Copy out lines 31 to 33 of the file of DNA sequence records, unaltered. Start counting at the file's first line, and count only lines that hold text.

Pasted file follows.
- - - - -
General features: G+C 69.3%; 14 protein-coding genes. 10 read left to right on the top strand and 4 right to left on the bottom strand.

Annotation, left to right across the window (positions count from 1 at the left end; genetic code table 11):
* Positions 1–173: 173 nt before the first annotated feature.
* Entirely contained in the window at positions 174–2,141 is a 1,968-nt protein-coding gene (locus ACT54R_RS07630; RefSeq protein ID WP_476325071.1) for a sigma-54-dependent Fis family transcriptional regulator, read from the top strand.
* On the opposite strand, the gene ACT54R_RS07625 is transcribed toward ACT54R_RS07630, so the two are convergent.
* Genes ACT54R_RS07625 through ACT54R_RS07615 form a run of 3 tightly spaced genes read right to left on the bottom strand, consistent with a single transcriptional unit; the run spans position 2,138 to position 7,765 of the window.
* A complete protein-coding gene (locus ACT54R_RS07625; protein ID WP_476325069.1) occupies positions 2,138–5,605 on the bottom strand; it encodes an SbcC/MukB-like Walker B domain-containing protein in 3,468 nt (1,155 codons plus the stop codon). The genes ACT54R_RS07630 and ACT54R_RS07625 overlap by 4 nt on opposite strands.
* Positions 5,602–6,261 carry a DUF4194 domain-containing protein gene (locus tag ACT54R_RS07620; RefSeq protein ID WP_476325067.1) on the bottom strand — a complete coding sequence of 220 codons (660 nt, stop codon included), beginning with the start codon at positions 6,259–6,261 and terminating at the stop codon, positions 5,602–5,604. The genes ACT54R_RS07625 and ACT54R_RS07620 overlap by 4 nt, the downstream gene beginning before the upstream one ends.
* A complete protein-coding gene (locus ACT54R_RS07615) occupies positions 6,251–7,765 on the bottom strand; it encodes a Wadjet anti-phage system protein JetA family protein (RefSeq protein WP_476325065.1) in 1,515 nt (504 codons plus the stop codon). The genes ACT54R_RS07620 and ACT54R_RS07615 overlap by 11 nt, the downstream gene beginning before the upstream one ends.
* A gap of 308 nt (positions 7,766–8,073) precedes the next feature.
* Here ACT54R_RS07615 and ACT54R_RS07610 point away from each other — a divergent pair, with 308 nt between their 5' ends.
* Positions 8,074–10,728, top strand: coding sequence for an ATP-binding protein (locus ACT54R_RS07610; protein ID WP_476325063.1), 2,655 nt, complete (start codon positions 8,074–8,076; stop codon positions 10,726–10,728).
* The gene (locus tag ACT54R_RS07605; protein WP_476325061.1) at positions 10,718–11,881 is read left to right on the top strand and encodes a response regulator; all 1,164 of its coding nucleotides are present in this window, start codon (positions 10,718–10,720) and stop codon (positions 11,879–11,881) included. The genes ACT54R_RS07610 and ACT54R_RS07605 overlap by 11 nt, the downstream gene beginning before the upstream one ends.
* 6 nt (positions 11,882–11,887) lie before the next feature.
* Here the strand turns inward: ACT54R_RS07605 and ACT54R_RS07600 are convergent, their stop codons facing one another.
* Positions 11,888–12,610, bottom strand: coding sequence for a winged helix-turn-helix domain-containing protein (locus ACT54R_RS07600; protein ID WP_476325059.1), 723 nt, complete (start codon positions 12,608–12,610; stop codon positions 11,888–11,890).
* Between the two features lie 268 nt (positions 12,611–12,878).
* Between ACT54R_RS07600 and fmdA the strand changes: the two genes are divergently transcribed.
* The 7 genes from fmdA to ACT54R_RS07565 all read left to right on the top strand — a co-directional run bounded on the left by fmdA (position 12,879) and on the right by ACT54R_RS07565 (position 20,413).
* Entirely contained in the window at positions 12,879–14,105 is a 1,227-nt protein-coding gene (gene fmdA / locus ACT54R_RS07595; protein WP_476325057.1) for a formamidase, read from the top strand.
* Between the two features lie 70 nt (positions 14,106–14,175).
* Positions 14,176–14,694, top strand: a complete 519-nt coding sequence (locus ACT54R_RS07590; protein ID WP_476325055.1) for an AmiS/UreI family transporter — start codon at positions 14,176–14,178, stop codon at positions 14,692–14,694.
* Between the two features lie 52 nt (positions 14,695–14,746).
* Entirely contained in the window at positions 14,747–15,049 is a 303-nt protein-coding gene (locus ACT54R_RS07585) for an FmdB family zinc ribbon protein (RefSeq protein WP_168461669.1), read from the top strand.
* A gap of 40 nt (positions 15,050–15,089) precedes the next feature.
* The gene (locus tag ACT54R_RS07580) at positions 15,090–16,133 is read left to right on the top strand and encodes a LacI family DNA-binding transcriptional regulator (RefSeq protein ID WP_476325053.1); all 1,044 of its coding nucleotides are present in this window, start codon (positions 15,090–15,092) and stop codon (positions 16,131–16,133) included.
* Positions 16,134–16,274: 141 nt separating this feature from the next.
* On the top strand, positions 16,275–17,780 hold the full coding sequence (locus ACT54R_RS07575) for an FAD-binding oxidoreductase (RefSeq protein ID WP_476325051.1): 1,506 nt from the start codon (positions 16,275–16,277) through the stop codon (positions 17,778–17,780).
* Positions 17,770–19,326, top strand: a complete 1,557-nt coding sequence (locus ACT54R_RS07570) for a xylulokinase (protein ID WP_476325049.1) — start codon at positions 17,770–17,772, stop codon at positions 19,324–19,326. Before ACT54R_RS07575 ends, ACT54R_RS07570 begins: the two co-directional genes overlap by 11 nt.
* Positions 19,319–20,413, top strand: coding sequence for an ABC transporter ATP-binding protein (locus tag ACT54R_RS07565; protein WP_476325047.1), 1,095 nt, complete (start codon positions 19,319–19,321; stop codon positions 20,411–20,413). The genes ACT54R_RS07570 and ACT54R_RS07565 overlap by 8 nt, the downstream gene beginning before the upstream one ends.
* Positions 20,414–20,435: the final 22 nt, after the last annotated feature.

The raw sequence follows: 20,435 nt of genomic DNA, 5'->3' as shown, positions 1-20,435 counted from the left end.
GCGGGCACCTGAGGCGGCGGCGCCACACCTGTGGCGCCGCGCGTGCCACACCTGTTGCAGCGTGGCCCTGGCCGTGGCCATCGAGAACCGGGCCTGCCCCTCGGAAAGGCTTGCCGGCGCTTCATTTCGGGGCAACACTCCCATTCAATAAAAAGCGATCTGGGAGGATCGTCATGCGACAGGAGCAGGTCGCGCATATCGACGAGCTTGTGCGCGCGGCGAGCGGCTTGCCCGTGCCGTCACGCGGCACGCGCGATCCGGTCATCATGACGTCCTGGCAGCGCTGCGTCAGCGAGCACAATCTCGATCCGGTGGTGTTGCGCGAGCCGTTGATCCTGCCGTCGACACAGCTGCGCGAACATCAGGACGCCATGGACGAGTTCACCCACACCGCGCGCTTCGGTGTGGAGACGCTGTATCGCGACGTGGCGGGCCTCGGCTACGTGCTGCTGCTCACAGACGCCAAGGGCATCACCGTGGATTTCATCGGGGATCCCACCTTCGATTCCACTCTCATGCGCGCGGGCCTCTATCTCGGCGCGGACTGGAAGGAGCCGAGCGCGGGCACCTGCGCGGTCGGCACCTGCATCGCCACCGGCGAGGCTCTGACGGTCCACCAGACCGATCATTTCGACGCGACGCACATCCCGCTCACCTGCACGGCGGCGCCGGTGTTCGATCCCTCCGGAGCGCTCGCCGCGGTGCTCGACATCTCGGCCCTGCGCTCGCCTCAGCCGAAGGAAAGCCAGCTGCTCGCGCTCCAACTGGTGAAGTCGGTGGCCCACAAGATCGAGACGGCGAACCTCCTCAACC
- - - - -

* Positions 20,414–20,435: the final 22 nt, after the last annotated feature.

The raw sequence follows: 20,435 nt of genomic DNA, 5'->3' as shown, positions 1-20,435 counted from the left end.
GCGGGCACCTGAGGCGGCGGCGCCACACCTGTGGCGCCGCGCGTGCCACACCTGTTGCAGCGTGGCCCTGGCCGTGGCCATCGAGAACCGGGCCTGCCCCTCGGAAAGGCTTGCCGGCGCTTCATTTCGGGGCAACACTCCCATTCAATAAAAAGCGATCTGGGAGGATCGTCATGCGACAGGAGCAGGTCGCGCATATCGACGAGCTTGTGCGCGCGGCGAGCGGCTTGCCCGTGCCGTCACGCGGCACGCGCGATCCGGTCATCATGACGTCCTGGCAGCGCTGCGTCAGCGAGCACAATCTCGATCCGGTGGTGTTGCGCGAGCCGTTGATCCTGCCGTCGACACAGCTGCGCGAACATCAGGACGCCATGGACGAGTTCACCCACACCGCGCGCTTCGGTGTGGAGACGCTGTATCGCGACGTGGCGGGCCTCGGCTACGTGCTGCTGCTCACAGACGCCAAGGGCATCACCGTGGATTTCATCGGGGATCCCACCTTCGATTCCACTCTCATGCGCGCGGGCCTCTATCTCGGCGCGGACTGGAAGGAGCCGAGCGCGGGCACCTGCGCGGTCGGCACCTGCATCGCCACCGGCGAGGCTCTGACGGTCCACCAGACCGATCATTTCGACGCGACGCACATCCCGCTCACCTGCACGGCGGCGCCGGTGTTCGATCCCTCCGGAGCGCTCGCCGCGGTGCTCGACATCTCGGCCCTGCGCTCGCCTCAGCCGAAGGAAAGCCAGCTGCTCGCGCTCCAACTGGTGAAGTCGGTGGCCCACAAGATCGAGACGGCGAACCTCCTCAACC